On from this, Keith has performed many different concerts over the past 10 years. Each one centres on studies and transcriptions of revered poets and writers and includes a significant amount of biographical material. The most notable of these are two CD Albums and two hugely successful tours featuring the poetry of Federico Garcia Lorca set to music – The Gypsy Ballads 1928 and Poet in New York 1930. Other important projects are a CD album and concert tour featuring a collection of poetry by Dylan Thomas and an ongoing busy schedule of bio-doc concerts spanning over 6 years performing interpretive versions of songs by Leonard Cohen.

Keith is fiercely independent and therefore his career has for many years, existed in a parallel universe, almost under wraps, esoteric and secretive. He has enjoyed very little radio exposure, he doesn’t fit easily into any music category, he has never signed a recording or publishing deal. Despite this, he has released 13 CD Albums, all self-produced and self-published. The most recent from 2015 is entitled Always, a collection of his own poetry set to music along with one by Pablo Neruda from the 1930s.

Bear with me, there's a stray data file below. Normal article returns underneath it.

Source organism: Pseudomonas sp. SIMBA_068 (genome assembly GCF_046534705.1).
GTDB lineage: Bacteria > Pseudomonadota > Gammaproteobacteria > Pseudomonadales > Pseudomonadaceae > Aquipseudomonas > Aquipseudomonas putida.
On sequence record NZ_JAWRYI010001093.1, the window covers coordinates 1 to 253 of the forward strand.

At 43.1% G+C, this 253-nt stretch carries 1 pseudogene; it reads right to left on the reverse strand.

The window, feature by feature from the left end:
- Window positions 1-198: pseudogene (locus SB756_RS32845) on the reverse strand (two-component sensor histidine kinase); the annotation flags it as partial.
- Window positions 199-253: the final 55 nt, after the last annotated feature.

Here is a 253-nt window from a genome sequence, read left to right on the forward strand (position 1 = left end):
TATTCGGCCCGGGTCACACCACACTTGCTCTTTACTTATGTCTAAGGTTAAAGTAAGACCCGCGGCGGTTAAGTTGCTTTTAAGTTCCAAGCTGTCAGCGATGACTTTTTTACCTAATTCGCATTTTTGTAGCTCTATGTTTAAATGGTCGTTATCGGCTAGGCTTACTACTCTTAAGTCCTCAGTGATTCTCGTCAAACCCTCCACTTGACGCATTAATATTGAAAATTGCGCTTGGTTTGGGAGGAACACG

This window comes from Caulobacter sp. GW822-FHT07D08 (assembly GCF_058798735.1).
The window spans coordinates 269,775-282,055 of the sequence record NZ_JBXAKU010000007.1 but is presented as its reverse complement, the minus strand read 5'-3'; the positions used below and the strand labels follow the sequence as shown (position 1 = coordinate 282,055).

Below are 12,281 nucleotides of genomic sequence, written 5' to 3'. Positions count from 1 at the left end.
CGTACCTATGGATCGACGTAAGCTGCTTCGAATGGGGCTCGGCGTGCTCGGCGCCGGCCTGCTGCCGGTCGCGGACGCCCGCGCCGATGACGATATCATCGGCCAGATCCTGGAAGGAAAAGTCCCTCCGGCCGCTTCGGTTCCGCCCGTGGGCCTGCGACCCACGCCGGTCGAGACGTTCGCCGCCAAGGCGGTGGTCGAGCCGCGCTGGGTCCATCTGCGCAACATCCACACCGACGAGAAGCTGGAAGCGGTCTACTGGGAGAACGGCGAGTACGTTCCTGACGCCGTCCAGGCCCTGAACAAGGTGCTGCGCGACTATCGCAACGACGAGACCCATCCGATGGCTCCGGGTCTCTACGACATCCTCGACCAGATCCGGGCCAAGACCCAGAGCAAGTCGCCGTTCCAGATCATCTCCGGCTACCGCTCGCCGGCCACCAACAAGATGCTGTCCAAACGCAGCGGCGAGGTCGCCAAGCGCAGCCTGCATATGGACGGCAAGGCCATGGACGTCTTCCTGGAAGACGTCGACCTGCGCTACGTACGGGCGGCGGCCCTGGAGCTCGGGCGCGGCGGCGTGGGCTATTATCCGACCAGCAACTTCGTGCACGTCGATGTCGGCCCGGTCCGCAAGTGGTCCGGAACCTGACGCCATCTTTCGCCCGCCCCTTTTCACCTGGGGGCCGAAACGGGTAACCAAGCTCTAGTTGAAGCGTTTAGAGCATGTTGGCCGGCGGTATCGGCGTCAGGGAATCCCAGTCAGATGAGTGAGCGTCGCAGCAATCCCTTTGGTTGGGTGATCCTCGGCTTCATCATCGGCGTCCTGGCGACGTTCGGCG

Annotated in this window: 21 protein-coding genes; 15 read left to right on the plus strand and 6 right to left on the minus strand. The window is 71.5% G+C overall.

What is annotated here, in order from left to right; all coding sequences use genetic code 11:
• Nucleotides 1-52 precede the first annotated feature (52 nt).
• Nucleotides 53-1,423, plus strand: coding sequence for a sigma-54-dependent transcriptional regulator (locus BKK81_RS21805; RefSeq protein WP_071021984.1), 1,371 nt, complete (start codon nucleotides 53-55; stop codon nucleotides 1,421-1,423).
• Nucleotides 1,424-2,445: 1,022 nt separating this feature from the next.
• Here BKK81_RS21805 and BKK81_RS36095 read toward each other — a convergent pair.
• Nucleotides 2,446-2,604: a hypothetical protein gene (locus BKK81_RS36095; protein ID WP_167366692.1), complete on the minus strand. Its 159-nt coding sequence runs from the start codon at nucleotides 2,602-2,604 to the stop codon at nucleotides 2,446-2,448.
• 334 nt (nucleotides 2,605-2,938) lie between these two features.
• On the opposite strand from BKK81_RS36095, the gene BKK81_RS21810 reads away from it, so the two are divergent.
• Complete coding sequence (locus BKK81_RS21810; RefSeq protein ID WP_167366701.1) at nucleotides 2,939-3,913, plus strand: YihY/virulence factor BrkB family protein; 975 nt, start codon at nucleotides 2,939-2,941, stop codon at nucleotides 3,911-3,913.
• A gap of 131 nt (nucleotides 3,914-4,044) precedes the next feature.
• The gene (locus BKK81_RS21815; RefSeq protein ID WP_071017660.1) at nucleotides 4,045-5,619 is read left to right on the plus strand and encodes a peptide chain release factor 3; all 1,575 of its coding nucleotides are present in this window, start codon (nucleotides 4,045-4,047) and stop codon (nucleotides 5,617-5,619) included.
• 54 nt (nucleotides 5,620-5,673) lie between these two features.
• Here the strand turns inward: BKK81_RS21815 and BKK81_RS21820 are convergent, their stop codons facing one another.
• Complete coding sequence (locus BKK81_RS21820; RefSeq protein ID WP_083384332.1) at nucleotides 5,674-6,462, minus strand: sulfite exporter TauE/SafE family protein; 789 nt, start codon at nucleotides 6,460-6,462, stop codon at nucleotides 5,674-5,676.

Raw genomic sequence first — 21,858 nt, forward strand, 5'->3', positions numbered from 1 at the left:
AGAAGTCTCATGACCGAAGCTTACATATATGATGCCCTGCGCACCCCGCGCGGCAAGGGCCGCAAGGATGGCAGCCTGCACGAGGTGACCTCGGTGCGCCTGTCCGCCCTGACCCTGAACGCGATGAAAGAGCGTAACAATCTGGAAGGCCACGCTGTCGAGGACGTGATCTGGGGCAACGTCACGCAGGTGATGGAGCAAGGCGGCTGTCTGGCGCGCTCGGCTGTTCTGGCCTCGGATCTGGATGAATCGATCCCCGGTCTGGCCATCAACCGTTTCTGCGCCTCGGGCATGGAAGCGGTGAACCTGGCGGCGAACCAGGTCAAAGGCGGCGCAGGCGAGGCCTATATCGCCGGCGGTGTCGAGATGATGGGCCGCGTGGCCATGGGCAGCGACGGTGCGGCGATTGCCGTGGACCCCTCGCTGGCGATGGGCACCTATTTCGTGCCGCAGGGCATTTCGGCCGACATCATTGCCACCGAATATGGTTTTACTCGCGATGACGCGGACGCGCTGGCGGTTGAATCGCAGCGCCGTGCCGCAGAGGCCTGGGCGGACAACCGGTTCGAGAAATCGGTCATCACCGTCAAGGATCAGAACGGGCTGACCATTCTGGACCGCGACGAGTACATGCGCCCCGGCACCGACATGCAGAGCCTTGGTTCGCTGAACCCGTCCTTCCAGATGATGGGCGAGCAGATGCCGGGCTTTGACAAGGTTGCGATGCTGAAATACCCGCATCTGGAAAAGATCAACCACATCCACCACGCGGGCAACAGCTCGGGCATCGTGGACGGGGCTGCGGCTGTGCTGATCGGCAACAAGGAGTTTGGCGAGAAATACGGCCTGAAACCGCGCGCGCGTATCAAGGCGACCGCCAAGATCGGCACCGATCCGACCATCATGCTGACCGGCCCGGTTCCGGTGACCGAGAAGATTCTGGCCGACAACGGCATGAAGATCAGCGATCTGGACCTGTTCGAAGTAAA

He is about to release a brand new album, Tenderness Claws, all settings of poetry to music including work by Jack Kerouac, Pete Brown (1960s British beat poet) William Blake, Allen Ginsberg, Federico Garcia Lorca and some of Keith’s own. This time, and rather unplanned, he has teamed up with the amazing producer / sound artist, Branwen Munn.

Keith lives in a writing retreat, way up in the hills of Powys, Wales and some months of each year in Andalucía. Since the mid ‘70s, his third home has been the Island of Naxos, Greece. He currently performs around 100 concerts per annum in Theatres, Arts Centres and other inspiring boutique spaces such as Galleries and Arts Cafes. He is currently compiling a volume of his own poetry to be published in 2017 along with some sporadic work on a rather surreal and somewhat comedic novel.

Artist’s website:

Not from the new album but we’re not counting. ‘Chelsea Hotel #2’ from the Songs Of Leonard Cohen tour: